Tuesday
Oct152019

ISO-NE develops information resource on distributed generation interconnection for state officials, developers, and other stakeholders  

The New England states are promoting the development of distributed generation (DG) through a variety of policy initiatives, including feed-in tariffs, net energy metering, Renewable Portfolio Standard (RPS) requirements, and other renewable energy credit (REC) programs. DG is electricity provided by relatively small installations that are directly connected to retail distribution or customer facilities—not the high-voltage transmission system. An example would be a photovoltaic (PV) system (i.e., solar panels) installed on-site by a homeowner or business. These installations are not directly visible to or controllable by ISO New England system operators, but they do reduce the overall system load observed by the ISO.

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Tuesday
Oct082019

Monthly wholesale electricity prices and demand in New England, August 2019

Real-time prices lowest for August since at least 2003, ninth-lowest month overall

Average wholesale power prices in August 2019 were down 39.8% in the Real-Time Energy Market when compared to the previous year, falling to $23.58 per megawatt-hour (MWh)*. These prices mark the ninth-lowest average for any month since March 2003, when the region’s current markets launched, and the lowest of any August in that time. Prices were also down by 34.4% in the Day-Ahead Energy Market when compared to August 2019, averaging $25.69/MWh.

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Tuesday
Oct082019

New! FCM Substitution Auction self-paced training

ISO New England is pleased to announce the release of a new FCM Substitution Auction self-paced training. The training provides a review of the design objectives of the substitution auction and the various qualification deadlines that are required. It also covers the bids and offers component and the mechanics of how these bids and offers clear in the substitution auction. Viewing time is 26 minutes. Email the training team at MkTraining@iso-ne.com.

Thursday
Oct032019

Interconnecting step-by-step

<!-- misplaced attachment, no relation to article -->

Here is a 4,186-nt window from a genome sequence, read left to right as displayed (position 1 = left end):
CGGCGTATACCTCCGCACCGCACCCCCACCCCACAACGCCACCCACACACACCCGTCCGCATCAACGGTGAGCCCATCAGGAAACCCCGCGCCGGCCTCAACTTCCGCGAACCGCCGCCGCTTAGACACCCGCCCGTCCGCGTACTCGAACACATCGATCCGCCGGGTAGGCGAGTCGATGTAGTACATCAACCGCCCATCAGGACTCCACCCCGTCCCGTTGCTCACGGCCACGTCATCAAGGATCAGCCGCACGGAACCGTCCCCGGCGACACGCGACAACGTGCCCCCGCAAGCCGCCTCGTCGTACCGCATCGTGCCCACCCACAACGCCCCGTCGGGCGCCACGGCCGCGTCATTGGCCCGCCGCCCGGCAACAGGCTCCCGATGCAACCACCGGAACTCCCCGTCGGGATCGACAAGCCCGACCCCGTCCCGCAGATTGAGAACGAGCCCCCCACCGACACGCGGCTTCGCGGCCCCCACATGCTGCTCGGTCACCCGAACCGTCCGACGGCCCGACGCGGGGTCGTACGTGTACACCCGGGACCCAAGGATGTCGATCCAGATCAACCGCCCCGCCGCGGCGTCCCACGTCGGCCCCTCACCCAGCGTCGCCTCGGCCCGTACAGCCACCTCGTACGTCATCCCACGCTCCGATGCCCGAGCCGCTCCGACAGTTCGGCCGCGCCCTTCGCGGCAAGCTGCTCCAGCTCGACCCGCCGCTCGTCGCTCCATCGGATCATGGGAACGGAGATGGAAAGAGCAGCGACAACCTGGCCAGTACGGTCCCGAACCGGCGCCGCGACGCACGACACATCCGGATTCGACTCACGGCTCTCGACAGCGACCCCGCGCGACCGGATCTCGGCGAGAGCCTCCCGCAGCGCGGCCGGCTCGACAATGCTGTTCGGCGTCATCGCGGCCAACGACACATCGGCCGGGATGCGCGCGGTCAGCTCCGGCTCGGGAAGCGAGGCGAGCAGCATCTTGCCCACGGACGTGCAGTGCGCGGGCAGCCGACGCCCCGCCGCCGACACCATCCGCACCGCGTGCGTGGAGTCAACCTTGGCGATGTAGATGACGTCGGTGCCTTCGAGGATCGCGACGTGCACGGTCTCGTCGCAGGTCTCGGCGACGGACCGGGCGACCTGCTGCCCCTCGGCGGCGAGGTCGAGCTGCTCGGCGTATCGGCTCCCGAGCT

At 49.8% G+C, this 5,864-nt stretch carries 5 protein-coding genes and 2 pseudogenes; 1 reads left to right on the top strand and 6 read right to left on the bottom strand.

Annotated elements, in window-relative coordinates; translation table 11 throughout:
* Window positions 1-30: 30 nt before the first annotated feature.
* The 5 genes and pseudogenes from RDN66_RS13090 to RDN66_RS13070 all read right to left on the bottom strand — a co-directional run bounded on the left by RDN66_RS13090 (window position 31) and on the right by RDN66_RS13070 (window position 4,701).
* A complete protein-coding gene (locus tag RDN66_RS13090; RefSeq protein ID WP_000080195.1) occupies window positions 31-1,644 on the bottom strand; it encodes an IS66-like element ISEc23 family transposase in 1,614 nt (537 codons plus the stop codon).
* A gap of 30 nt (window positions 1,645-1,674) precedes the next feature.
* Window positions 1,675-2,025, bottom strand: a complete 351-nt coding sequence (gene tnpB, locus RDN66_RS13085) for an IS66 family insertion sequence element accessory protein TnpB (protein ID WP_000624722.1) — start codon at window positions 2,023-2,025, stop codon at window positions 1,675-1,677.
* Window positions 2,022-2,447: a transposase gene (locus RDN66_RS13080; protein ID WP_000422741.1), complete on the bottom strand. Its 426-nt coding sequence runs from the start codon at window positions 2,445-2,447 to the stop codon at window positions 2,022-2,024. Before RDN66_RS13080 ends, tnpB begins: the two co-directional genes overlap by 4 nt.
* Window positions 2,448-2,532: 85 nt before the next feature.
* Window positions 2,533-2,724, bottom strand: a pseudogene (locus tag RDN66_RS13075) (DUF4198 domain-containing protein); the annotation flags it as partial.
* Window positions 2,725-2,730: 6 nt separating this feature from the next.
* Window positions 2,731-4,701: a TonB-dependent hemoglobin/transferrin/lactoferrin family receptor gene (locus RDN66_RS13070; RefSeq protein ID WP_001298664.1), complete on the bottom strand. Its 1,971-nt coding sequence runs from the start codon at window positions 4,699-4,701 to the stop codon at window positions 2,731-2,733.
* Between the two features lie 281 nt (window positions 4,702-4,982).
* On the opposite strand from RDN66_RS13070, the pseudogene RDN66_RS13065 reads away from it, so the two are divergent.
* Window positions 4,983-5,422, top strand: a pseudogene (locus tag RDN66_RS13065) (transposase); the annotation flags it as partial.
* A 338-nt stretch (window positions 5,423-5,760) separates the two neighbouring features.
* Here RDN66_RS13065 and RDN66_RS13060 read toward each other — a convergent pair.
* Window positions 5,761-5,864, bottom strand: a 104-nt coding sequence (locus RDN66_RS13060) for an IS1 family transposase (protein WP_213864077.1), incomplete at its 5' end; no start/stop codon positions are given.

ISO-NE launches online how-to guide for interconnecting generators and elective transmission upgrades to the New England power system

As a Regional Transmission Organization, the ISO coordinates how transmission lines, power plants, and other resources connect to and operate on New England’s administered transmission system to ensure reliability and facilitate wholesale electricity market participation. With lots of moving pieces, the process to interconnect to the system can be daunting for prospective interconnection customers (ICs) needing to dive in for the first time. To make the process more understandable, the ISO has launched a concise web-based Interconnection Process Guide.

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Thursday
Oct032019

2020 Annual Work Plan outlines major ISO-NE priorities and activities for coming year

ISO New England’s 2020 Annual Work Plan is now online. The work plan, published each September and updated each spring, outlines major priorities and activities for the year that are designed to improve upon existing ISO systems, practices, and services to New England. The 2020 work plan is primarily focused on developing a market-based solution to improve the region’s energy-security needs, continued enhancement of ISO cybersecurity systems, and assessing the ISO's first Order 1000 competitive transmission proposals. The ISO seeks stakeholder input on its work plan by sharing and discussing it with the Participants Committee. Ultimately, the work plan helps inform the ISO’s annual budget. For updates on markets projects, see the Wholesale Markets Project Plan page.

Wednesday
Oct022019

Greening the grid: New England’s technology-neutral wholesale electricity markets have led to cleaner, lower-cost power for the region

ISO-NE continues to develop solutions that help the New England states achieve their clean energy goal while keeping the markets competitive

Addressing climate change is a top priority for the New England states, and the issues at play are complex. Recently, a lot of activity and conversation has emerged on what ISO New England’s role should be in helping the states fulfill their clean energy policies. Numerous parties are involved in these discussions—many who are not familiar with the ISO—and occasionally our role is misunderstood. It is important to remember that ISO New England does not set policy and does not control the mix of resources being developed in the region.

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